In 2003, a water tank, silo, and other equipment were purchased. Several organizations helped to finance the training and purchase the equipment needed: 1) The American Nicaraguan Foundation helped to underwrite the cost of tools, 2) EDUCO helped to recruit volunteers, 3) CECALLI helped with educational costs for the organic agriculture workshops.

By 2005, the project had expanded to include:

  • Twenty adult pregnant pigs. More than 100 pigs were sold to members of the community who wanted to improve their production.

  • Improved quality of poultry, resulting in close to 1500 pounds of chicken sold each month. The poultry business provided work for two men and three women.

  • The introduction of organic agriculture by students at the school farm produced bananas, coconuts, mangoes, lemons, pumpkins, squash, and other vegetables. Natural pesticides and compost were used instead of chemicals.

Unfortunately, the cost increase in corn and the influence of a big enterprise that began to sell industrial chicken meat at lower prices brought the project to a stand still. Furthermore, the sister who promoted the project was assigned to another mission. The production of pigs and poultry ceased because of lack of personnel. On a more positive note, the agriculture classes continued, and a pilot project of producing medicinal plants was begun. This new direction was an attempt to respond to the lack of medical care and pharmacy in the community.

The Bakery Component

After hurricane Mitch the sisters started a bakery in 1999, with a group of 20 women to help them improve their living conditions. Weekly meetings were held with the bakers to discuss their activities for the coming week. Baked goods were advertised to the community through posters and through the salespeople. When the bakery opened, six of the women were employed to operate the bakery. Eventually the number was reduced to three.

In 2003 two new improvements were made:

  • A grant from the Conrad N. Hilton Fund for Sisters made it possible to purchase new equipment which improved working conditions and the quality of bread produced. The new equipment included mixing machines and smaller items such as trays, cookie cutters, a thermometer, scale, and timer.

  • An experienced baker from Managua came to live in the community for six months to help the bakers improve their techniques for processing and selling bread.

As a result of the training of three additional women, the quality of the bread and sanitary conditions improved. Production was upgraded considerably. In addition to bread, baked goods included hamburger and hot dog buns, cakes, muffins, empanadas, picos, and cookies. The bakery expanded its service to include Los Cocos as well as Granada and other neighboring communities. Moreover, it supplied the bread distributed to students as part of the school nutritional program.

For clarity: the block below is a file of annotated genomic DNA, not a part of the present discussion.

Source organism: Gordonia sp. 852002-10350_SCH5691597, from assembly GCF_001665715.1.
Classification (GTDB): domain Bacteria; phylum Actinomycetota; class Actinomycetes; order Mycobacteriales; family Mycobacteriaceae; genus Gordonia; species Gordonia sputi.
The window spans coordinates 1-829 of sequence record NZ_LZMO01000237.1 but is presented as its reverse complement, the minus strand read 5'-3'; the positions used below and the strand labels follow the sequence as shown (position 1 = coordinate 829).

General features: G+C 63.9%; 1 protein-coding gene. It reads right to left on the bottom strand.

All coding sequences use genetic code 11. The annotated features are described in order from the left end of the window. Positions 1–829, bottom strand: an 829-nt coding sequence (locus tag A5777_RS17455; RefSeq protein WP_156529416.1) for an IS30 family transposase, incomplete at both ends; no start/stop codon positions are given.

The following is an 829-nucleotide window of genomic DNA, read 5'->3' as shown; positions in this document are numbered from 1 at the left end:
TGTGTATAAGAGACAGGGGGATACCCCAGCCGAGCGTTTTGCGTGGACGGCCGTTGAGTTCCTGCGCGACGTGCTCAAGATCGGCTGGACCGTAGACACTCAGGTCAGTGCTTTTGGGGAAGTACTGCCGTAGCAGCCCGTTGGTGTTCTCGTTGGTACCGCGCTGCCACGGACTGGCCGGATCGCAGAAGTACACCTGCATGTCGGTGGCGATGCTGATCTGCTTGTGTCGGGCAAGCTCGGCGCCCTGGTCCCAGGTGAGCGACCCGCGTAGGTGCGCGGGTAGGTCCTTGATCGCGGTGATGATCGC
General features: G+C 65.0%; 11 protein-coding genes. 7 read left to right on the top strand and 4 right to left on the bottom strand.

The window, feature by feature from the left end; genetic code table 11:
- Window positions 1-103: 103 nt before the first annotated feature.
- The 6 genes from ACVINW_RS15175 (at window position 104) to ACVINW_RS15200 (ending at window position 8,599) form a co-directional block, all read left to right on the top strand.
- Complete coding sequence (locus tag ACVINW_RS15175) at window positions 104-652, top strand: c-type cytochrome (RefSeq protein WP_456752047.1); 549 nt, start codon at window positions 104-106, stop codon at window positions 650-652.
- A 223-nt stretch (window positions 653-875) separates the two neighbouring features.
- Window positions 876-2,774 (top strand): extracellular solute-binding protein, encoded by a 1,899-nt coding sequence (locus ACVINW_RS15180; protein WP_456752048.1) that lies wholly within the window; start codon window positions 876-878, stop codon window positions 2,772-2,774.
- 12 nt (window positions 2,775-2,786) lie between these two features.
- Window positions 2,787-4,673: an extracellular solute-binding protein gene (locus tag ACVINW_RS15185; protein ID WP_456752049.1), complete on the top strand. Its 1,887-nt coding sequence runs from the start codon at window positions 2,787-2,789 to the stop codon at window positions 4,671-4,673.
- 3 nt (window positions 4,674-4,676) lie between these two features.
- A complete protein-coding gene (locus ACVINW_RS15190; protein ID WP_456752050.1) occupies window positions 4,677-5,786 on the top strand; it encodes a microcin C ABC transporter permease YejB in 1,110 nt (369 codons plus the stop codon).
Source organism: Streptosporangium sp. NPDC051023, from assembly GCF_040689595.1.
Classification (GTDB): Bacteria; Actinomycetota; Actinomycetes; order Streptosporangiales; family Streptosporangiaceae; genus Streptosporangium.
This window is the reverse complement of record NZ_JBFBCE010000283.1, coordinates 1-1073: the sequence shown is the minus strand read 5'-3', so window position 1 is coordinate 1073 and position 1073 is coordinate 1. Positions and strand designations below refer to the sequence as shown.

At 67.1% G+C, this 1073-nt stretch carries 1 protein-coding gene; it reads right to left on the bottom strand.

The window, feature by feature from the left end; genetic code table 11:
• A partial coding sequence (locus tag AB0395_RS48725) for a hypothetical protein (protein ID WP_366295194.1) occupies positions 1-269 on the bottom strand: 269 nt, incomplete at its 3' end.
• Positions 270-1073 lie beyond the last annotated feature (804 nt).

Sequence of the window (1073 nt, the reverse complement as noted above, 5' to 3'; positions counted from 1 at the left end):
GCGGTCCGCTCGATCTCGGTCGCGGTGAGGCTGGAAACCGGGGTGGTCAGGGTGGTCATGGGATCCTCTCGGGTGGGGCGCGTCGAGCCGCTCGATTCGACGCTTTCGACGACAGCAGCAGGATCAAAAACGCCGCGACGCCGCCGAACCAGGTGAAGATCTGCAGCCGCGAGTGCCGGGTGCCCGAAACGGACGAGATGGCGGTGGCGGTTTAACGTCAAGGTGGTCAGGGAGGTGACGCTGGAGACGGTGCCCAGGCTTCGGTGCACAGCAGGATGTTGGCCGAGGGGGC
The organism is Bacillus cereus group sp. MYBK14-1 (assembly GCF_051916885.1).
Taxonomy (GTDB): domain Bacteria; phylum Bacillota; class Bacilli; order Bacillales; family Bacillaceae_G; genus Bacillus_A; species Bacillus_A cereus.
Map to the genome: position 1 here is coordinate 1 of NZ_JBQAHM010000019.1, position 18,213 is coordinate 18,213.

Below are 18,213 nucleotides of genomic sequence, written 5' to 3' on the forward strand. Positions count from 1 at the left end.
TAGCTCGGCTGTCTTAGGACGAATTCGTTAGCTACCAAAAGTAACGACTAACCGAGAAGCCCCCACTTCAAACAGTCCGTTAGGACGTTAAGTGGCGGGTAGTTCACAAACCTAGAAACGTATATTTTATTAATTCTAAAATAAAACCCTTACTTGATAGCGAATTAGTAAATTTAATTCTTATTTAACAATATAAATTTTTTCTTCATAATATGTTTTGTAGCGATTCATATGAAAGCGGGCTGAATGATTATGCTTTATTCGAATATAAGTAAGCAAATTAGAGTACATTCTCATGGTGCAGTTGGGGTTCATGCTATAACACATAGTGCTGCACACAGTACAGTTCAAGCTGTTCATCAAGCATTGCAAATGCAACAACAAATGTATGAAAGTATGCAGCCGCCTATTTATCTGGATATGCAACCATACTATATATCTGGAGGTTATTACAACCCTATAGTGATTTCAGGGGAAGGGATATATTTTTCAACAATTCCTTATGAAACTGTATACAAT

What is especially rewarding is the fact that one of the bakers became the administrator, so that the bakery is now completely operated and staffed by women in the community. Two women do the baking early in the morning, one woman is in charge of maintenance and sales at the bakery and another sells baked goods around town by bicycle. The sisters continue to help with formation of staff (skills for administration of a small business, techniques for sanitary conditions, skills for leadership and the development of self-esteem, knowledge of human rights, etc).

Learning from Challenges

One important learning that is hard to come by is the need to be patient in situations like this; that is, not to try to go faster than is comfortable for the people. As Sister Berta Montiel, Project Coordinator pointed out, "One can see something clearly, but it is only when the beneficiaries can see the benefit that they really commit themselves to the project."

Another challenge that had to be faced was the frequent change of religious personnel. Due to fewer sisters in the congregation, the number of sisters involved in the project was reduced from four to three and two of the three sisters currently involved in the project are new replacements for former personnel. This affected the continuity of the work, the decline of participation, and funding for the project. The participation of the people was further affected by a change of parish pastoral leadership.

The sustainability of the project has been threatened by the cost of food for pigs and poultry and by the competition of the big business enterprise that has out-priced the cost of chicken meat sold by the Integral Development Project.

The ongoing evaluation of the project has been done through the sisters' religious Congregation. There is a need to promote involvement of community members: parents, teachers, students. The view of the Congregation is centered more on a traditional type of education and this type of project requires a wider vision that begins with the basic needs of the people.

The biggest challenge for the sustainability of the project has been to motivate the people to break out of a dependency mode of operation. There is a need to get them to rely less on the sisters and to take the lead and claim ownership of the project. This is especially important, because if the sisters can no longer continue in this work, the project will need leadership and commitment from the people for it to survive and expand. With hindsight, Sister Berta stated, "Maybe our dreams were too big and we failed to convince the people in the community and did not work with them enough to make them more independent of the sisters. It is also fundamental to prepare sisters for this type of project to assure continuity and growth." Listening to the people and going slowly is crucial. Without this the people cannot keep pace with the process and make it their own.

The project would never have been executed without the Conrad N.Hilton grant. It would have remained an impossible dream. Yet, in spite of all the difficulties faced, the project has accomplished very important things for the life and education of the people at Los Cocos.


Taken from Seeds of Hope: Sisters in Action Around the World © 2009, sponsored by the Conrad N. Hilton Fund for Sisters and used with its permission. All rights reserved.

For more information about the program or about Seeds of Hope Seeds of Hope: Sisters in Action Around the World, contact: the Conrad N. Hilton Fund for Sisters, 10100
Santa Monica Blvd. Suite 1000, Los Angeles, CA 90067-4011 USA. Telephone: 310-785-0746 / Fax: 310-785-0166 / E-mail: Web site: